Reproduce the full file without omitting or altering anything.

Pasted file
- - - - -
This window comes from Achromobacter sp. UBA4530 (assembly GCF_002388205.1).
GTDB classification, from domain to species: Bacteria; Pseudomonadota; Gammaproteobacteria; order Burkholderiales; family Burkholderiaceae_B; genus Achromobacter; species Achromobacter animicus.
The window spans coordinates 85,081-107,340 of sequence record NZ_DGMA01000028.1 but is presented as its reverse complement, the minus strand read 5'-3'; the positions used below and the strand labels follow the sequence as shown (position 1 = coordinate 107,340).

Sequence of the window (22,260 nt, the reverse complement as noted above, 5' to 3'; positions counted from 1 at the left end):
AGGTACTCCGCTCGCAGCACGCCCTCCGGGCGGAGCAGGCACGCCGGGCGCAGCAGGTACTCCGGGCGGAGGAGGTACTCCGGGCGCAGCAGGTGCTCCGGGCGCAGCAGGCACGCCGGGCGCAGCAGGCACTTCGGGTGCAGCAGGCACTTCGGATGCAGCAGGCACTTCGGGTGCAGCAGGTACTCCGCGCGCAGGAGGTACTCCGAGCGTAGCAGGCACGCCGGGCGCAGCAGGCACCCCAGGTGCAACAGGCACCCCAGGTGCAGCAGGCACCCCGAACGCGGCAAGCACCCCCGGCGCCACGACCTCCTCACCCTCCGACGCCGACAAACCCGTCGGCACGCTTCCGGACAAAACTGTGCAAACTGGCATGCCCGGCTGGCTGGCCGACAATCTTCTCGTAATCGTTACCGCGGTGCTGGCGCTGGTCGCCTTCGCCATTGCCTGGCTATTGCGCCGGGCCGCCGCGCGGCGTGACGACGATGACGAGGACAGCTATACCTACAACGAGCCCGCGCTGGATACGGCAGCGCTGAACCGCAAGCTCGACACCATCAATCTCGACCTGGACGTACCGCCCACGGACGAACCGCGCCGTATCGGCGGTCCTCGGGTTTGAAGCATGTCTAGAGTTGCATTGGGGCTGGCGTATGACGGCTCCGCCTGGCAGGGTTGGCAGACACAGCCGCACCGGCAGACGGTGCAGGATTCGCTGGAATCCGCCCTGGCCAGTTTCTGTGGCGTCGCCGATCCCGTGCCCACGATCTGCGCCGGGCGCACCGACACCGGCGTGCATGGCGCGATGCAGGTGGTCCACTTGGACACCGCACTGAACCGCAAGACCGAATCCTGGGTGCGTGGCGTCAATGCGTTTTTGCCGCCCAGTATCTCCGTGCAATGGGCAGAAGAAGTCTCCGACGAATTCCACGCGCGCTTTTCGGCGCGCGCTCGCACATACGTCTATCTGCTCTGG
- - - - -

This window comes from Achromobacter sp. UBA4530 (assembly GCF_002388205.1).
GTDB classification, from domain to species: Bacteria; Pseudomonadota; Gammaproteobacteria; order Burkholderiales; family Burkholderiaceae_B; genus Achromobacter; species Achromobacter animicus.
The window spans coordinates 85,081-107,340 of sequence record NZ_DGMA01000028.1 but is presented as its reverse complement, the minus strand read 5'-3'; the positions used below and the strand labels follow the sequence as shown (position 1 = coordinate 107,340).

Sequence of the window (22,260 nt, the reverse complement as noted above, 5' to 3'; positions counted from 1 at the left end):
AGGTACTCCGCTCGCAGCACGCCCTCCGGGCGGAGCAGGCACGCCGGGCGCAGCAGGTACTCCGGGCGGAGGAGGTACTCCGGGCGCAGCAGGTGCTCCGGGCGCAGCAGGCACGCCGGGCGCAGCAGGCACTTCGGGTGCAGCAGGCACTTCGGATGCAGCAGGCACTTCGGGTGCAGCAGGTACTCCGCGCGCAGGAGGTACTCCGAGCGTAGCAGGCACGCCGGGCGCAGCAGGCACCCCAGGTGCAACAGGCACCCCAGGTGCAGCAGGCACCCCGAACGCGGCAAGCACCCCCGGCGCCACGACCTCCTCACCCTCCGACGCCGACAAACCCGTCGGCACGCTTCCGGACAAAACTGTGCAAACTGGCATGCCCGGCTGGCTGGCCGACAATCTTCTCGTAATCGTTACCGCGGTGCTGGCGCTGGTCGCCTTCGCCATTGCCTGGCTATTGCGCCGGGCCGCCGCGCGGCGTGACGACGATGACGAGGACAGCTATACCTACAACGAGCCCGCGCTGGATACGGCAGCGCTGAACCGCAAGCTCGACACCATCAATCTCGACCTGGACGTACCGCCCACGGACGAACCGCGCCGTATCGGCGGTCCTCGGGTTTGAAGCATGTCTAGAGTTGCATTGGGGCTGGCGTATGACGGCTCCGCCTGGCAGGGTTGGCAGACACAGCCGCACCGGCAGACGGTGCAGGATTCGCTGGAATCCGCCCTGGCCAGTTTCTGTGGCGTCGCCGATCCCGTGCCCACGATCTGCGCCGGGCGCACCGACACCGGCGTGCATGGCGCGATGCAGGTGGTCCACTTGGACACCGCACTGAACCGCAAGACCGAATCCTGGGTGCGTGGCGTCAATGCGTTTTTGCCGCCCAGTATCTCCGTGCAATGGGCAGAAGAAGTCTCCGACGAATTCCACGCGCGCTTTTCGGCGCGCGCTCGCACATACGTCTATCTGCTCTGG